The test scenarios, both positive and negative, can be varied and can involve (especially if the app or feature is complex) a large number of cases to reproduce, in addition to various test environments, operating systems, database engines, browsers and devices.
Bug finding can be, in many cases, a highly complex task for a single QA, and that is why pairing with another QA is recommended to save time and ease loads. But since there can be 2 people testing simultaneously, what if we try with 4? Or 6? And why not 8?
This is where group testing techniques become very important. A very efficient technique when it comes to doing this work as a group is War Games.
What are War Games About?
War Games consist of testing an app, or a set of its features, working in groups "attacking" multiple test scenarios in parallel, with different points of view and approaches when it comes to detecting bugs.
This task is carried out during a time interval set by the team leader (generally, between 1 or 2 hours). Then, a record is made of the number of issues that each one has been reporting, hence the "games" feature.
War Games make sense when the application or feature is in an advanced stage of development, so that the developer can provide the QA with a more precise description of how it works and thus develop more robust use cases to start testing.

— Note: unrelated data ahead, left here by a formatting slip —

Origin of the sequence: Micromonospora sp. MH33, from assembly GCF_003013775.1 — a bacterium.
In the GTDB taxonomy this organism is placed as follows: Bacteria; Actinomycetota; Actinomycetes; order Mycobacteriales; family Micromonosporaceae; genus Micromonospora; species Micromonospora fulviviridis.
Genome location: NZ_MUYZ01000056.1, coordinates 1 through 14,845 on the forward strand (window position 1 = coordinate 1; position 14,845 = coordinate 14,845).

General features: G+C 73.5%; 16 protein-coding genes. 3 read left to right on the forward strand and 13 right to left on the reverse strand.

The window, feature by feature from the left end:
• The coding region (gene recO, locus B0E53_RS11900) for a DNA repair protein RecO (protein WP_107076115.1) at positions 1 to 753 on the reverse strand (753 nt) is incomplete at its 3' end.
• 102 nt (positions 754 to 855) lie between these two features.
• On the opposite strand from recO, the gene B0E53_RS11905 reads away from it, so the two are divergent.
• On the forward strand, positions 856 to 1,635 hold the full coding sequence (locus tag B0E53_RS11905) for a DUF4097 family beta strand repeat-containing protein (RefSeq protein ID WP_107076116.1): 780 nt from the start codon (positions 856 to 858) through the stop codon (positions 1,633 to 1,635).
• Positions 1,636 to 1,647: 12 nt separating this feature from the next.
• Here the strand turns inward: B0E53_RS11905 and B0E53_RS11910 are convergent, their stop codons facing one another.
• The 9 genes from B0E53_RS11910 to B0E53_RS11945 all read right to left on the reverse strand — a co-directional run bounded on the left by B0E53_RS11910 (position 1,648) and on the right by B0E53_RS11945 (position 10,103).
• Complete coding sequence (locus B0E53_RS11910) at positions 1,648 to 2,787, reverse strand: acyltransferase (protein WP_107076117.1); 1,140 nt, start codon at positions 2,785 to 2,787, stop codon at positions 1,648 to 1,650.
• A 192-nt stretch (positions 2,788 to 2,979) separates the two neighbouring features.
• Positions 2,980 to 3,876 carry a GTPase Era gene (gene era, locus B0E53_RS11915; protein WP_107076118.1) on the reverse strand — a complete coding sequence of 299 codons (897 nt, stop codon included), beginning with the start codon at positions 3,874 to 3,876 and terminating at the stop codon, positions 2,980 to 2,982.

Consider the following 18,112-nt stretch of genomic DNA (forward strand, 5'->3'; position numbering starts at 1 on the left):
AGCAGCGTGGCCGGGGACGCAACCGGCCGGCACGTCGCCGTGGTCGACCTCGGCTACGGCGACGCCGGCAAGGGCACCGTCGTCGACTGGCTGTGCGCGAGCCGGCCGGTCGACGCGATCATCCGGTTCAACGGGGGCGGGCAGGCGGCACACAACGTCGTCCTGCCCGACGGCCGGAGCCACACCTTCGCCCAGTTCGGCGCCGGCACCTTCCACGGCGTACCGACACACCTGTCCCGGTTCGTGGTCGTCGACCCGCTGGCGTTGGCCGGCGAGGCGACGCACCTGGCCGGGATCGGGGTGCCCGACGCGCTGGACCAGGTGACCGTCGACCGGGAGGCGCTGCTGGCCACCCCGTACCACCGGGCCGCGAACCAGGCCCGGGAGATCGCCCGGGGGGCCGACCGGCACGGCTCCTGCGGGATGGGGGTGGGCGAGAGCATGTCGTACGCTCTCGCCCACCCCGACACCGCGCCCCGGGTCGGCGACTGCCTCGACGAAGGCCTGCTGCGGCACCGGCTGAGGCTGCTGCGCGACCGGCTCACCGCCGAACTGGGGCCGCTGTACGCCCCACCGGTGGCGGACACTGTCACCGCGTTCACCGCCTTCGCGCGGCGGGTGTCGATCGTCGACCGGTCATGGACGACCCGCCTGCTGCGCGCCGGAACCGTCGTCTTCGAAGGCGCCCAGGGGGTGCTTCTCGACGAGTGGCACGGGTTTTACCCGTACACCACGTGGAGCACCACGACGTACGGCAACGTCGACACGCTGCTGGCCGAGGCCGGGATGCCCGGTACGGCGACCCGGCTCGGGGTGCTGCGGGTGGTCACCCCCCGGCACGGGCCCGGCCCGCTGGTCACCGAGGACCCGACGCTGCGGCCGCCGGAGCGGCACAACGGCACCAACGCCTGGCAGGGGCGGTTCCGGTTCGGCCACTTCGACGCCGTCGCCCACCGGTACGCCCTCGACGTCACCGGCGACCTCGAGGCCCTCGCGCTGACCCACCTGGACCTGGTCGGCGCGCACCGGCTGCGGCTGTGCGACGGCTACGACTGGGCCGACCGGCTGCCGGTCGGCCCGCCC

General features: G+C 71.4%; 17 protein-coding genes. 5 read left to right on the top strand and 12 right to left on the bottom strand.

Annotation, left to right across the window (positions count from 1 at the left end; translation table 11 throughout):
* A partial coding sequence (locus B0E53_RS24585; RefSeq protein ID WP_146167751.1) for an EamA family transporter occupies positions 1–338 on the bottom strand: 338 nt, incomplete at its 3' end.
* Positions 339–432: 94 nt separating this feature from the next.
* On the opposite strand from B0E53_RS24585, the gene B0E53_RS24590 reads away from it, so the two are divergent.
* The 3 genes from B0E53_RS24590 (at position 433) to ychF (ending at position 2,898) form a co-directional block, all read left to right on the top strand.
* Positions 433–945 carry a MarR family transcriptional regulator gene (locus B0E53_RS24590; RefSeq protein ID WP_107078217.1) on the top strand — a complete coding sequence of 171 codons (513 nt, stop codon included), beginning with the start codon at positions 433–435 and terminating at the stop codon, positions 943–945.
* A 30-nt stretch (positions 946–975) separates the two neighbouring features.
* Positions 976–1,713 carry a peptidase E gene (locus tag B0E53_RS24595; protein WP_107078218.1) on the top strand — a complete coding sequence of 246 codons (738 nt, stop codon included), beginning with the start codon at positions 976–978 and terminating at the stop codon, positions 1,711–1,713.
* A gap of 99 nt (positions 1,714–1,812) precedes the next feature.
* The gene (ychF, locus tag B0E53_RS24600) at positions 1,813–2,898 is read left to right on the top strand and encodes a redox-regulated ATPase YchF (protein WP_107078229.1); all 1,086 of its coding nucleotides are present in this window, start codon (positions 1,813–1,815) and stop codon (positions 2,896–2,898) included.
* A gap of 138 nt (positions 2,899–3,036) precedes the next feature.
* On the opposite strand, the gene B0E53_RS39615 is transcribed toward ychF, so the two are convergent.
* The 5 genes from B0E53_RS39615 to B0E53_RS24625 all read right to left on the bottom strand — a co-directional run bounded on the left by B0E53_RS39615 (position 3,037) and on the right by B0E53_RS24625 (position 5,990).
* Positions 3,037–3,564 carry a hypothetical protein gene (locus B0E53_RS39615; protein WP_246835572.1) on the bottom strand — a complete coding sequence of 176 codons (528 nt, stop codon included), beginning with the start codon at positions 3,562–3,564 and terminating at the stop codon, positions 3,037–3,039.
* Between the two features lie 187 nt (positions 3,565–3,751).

Let the game begin!
Below we are going to develop an example of the entire procedure (based largely on my personal experience):
Suppose we have a team of 5 QA: John, Paul, Sophie, Patricia and Peter, who need to test an application of a social network which consists of several features that are being developed by several developers.
These features are new account registration (including profile customization), creation of status on a wall (including uploading photos and videos), creation of content in groups (open or private), chat service between contacts and monetary transactions (to, for example, get certain premium benefits).
These features are assigned as follows:
The War Games are Friday 10 am through 12 pm.
During the week in which the War Games begin, John is in charge of testing the first feature, in this case, account registration, developed by Matthew.
Once the developer finishes coding, the testing is carried out from Monday to Thursday, verifying the app feature on both native mobile and web versions of the application, using a Samsung S5 tablet with Android 11 as the operating system.
During this period, the QA keeps in close communication with the dev, clarifying feature test cases and determining what should be expected and unexpected behavior. As of late Thursday, John has reported 5 issues related to account creation.
On Friday at 10 am the rest of the team begins the War Games day, starting with the following table of reported issues, and with different assigned environments:
Having finished the War Games around noon, the following result is obtained:
In total, 15 issues have been reported, some of them being specific to the operating system, and others related to the browser in which the application was tested.